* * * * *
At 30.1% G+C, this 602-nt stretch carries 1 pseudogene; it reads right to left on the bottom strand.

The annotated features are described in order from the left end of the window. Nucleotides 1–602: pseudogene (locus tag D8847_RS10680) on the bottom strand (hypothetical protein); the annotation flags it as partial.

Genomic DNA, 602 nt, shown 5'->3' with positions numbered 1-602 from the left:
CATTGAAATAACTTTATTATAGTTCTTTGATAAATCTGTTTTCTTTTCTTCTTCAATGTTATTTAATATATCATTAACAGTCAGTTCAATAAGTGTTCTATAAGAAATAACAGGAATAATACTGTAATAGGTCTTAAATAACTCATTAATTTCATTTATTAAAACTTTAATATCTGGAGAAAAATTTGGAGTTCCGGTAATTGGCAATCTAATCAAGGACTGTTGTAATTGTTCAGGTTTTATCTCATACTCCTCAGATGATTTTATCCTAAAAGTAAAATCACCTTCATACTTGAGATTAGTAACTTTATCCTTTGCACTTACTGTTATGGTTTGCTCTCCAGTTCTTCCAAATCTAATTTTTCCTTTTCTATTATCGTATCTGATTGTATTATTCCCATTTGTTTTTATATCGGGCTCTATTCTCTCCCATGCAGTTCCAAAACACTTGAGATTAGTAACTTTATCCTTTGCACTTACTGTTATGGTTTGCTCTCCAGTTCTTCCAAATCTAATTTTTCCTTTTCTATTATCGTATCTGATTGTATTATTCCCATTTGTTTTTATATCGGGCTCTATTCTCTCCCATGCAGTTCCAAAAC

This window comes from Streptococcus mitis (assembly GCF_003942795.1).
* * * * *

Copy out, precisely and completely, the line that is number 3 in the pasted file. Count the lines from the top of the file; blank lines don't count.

Genomic DNA, 602 nt, shown 5'->3' with positions numbered 1-602 from the left: